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Atikokan vying for treatment facility for area youths

FORT FRANCES—On behalf of a small group in his town, Atikokan Mayor Dennis Brown addressed members of the Rainy River District Substance Abuse Prevention Team on Tuesday asking for their support of a proposal for an addictions treatment centre there.

“Since the number of youth involved in illicit narcotics and prescription drug use in the Rainy River District, including Atikokan, is rising, there is a need for such a facility dedicated to youth,” Mayor Brown said in his presentation.

“We were wondering if there was something more we could do,” he added, noting the local Parents Against Illicit Narcotics group spoke to them this past June.

“That’s when the thought of a treatment centre arose.”

The Atikokan group is looking to establish at least a 10-bed residential treatment centre by either renovating an existing facility or constructing a brand new building.

While decisions have not yet been made, the facility likely would service youths under the age of 18 residing in either Rainy River District or Northwestern Ontario.

The closest residential treatment centres to Rainy River District are in Thunder Bay and Portage La Prairie, Man.

However, the Smith Centre in Thunder Bay offers the only program in the province that provides residential addiction services to youths aged 12-17.

While there are programs for kids 16 year and over, only the Smith Clinic which has beds for those under 16.

“We hope that a partnership of some type can be developed with the Smith Centre of Thunder Bay so that their expertise and experience can be utilized in the Atikokan facility,” Mayor Brown noted.

Mayor Brown, along with Garry McKinnon of the Atikokan Economic Development Corp., recently met with the manager of Addictions Services at the Smith Clinic to gain knowledge on how it is run.

For instance, the Smith Centre requires those seeking services to participate in a program for up to three months prior to spending the five weeks required for the residential treatment.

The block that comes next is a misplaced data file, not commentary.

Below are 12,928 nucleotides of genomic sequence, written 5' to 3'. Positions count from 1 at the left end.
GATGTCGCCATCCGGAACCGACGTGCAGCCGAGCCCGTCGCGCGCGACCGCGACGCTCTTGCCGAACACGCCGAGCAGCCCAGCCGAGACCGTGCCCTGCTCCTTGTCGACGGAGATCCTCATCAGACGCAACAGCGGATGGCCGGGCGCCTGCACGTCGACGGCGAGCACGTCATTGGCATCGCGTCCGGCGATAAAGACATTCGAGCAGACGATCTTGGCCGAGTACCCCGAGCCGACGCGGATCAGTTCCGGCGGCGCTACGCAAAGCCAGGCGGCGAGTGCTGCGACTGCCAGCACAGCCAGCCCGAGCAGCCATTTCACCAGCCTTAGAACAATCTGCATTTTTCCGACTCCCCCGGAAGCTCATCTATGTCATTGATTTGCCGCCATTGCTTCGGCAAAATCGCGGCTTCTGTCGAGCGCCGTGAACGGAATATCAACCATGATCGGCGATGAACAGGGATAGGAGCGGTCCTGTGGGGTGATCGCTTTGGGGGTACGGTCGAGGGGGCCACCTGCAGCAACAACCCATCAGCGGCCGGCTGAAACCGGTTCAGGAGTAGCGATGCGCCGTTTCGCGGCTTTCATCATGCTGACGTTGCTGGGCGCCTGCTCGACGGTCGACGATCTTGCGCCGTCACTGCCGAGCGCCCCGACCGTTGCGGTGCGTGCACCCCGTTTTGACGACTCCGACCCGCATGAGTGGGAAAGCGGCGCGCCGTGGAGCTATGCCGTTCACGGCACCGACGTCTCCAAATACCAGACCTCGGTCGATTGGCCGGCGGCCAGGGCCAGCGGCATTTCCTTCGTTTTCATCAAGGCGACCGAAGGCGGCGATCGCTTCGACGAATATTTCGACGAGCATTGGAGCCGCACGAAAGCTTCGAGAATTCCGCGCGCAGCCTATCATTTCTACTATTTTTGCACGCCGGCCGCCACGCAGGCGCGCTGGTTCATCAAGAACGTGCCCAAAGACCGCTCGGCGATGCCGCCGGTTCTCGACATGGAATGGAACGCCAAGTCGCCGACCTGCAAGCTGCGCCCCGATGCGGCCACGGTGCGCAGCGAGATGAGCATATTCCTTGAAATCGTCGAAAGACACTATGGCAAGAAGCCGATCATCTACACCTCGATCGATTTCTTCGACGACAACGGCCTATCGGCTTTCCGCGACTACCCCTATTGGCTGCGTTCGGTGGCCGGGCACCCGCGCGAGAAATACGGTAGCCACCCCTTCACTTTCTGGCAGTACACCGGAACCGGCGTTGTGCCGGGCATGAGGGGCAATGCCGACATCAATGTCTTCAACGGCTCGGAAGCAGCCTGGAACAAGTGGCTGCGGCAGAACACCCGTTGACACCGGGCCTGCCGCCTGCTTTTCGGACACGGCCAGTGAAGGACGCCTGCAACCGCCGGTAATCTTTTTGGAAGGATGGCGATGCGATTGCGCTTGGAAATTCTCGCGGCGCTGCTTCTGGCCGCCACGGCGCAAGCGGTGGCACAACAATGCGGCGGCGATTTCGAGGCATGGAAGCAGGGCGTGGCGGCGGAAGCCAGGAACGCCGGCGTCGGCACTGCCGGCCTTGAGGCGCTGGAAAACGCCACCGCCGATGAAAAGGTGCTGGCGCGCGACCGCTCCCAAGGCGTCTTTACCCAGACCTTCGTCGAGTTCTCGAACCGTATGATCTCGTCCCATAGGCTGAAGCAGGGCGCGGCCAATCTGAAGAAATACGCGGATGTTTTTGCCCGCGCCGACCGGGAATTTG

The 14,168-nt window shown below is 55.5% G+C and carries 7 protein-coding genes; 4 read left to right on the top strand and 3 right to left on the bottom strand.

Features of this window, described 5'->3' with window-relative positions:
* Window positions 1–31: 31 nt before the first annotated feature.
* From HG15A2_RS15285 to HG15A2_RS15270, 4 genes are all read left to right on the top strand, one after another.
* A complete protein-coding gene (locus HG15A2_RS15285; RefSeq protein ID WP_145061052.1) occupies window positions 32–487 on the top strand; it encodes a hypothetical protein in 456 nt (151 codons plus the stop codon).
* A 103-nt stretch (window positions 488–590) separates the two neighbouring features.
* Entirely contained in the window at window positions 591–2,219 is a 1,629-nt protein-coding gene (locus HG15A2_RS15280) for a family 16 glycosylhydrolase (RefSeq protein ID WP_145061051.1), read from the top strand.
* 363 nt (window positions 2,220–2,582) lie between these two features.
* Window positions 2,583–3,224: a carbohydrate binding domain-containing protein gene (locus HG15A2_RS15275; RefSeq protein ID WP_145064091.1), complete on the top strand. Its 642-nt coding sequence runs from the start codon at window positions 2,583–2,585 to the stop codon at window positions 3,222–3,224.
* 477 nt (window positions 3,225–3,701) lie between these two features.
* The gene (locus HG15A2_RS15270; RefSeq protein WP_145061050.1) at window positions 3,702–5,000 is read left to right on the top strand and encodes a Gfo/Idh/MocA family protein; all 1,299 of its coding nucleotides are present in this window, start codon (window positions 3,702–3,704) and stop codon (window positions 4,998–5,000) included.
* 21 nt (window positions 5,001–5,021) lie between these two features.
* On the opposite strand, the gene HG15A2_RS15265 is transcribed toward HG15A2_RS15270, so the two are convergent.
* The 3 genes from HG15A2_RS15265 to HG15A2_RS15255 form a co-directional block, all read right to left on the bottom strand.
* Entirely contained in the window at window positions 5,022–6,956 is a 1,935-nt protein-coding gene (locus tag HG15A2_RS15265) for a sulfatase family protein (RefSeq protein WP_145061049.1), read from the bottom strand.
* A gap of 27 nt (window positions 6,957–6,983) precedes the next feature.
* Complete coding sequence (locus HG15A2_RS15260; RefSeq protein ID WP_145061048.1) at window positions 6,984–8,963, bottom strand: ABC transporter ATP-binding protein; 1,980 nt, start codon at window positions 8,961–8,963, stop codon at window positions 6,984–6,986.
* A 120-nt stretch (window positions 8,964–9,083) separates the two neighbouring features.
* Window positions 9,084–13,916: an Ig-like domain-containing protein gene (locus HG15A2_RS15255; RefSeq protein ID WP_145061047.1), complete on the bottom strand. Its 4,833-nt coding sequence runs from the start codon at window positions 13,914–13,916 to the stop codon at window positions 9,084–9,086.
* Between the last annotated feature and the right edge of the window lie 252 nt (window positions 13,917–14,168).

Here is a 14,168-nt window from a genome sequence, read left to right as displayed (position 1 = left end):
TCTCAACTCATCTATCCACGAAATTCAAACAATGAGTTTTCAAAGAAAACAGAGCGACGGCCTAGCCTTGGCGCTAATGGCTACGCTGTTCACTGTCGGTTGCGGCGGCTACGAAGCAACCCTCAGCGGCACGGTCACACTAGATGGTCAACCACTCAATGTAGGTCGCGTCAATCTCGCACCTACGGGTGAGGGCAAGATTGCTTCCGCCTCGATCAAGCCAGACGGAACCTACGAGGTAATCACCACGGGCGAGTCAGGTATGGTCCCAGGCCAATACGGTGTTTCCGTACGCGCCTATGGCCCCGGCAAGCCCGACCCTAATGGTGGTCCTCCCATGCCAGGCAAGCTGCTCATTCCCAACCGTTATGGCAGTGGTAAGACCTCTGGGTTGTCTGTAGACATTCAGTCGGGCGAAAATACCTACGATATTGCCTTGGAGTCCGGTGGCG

There also is a follow-up program for up to three months once the individual has been released.

Mayor Brown proposed the Atikokan Treatment Centre would hold the same requirements.

He added they also plan to have all the required staff at the treatment centre, including counsellors, doctors, nurses, and follow-up care.

He explained although the facility would be geared for youths with drug addictions and alcohol abuse, it would have the resources to treat other mental health issues that often go along with addictions.

“It is planned to have a Youth Counselling Service as part of the facility or by working with other agencies to address outpatient counselling, pre/post treatment counselling, relapse prevention, advocacy and support for parents and caregivers, local psychiatric support, and intervention service,” the proposal read.

In addition, Mayor Brown noted they also would like to have an integrated approach to services through Rainy River District hospitals and Family Health Teams to develop and ensure appropriate medical care for withdrawal management issues for youth.

“We need the support from all groups in the Rainy River District,” he stressed. “We want every partner on board in the region to be supportive. . . . We want to do this right.”

But Mayor Brown admitted there are several challenges associated with constructing a residential treatment centre in Atikokan, such as funding and the demand.

He said he learned there are three agencies involved in funding the Smith Centre, and they may be able to access funds from two of those agencies. He also was informed the operating budget for a nine- or 10-bed facility, such as the Smith Centre, is $1.2 million per year.

“And funding will also be a huge challenge because Northwestern Ontario is already getting 25 percent more than we are entitled to according to the formula used by the government,” he explained.

Regardless, Mayor Brown vowed he’s up to the challenge of acquiring the funding. Another challenge he mentioned is the demand.

“We may not have the initial mass to make the operation viable—the economy of scale may be an issue,” he conceded, noting there’s been little demand at the Smith Centre for youth from Rainy River District.

In fact, he added, there haven’t been any referrals from Atikokan in the last 18 months. The decrease could be because some caregivers have given up on the system while others may be being referred to Minnesota.

But he stressed they know the need is there and the group in Atikokan will try to collect as much data as possible in order to develop a business plan.

“I agree that we need something,” said one Substance Abuse Prevention Team member. “The problem is only going to get worse and has never been served properly here.”

“It’s nice to see something being done,” another member remarked. “And I think Atikokan is the perfect location.

The Substance Abuse Prevention Team agreed to provide a letter of support to the Atikokan group, with Mayor Brown indicating they will continue to plug away at the project.

(Fort Frances Times)

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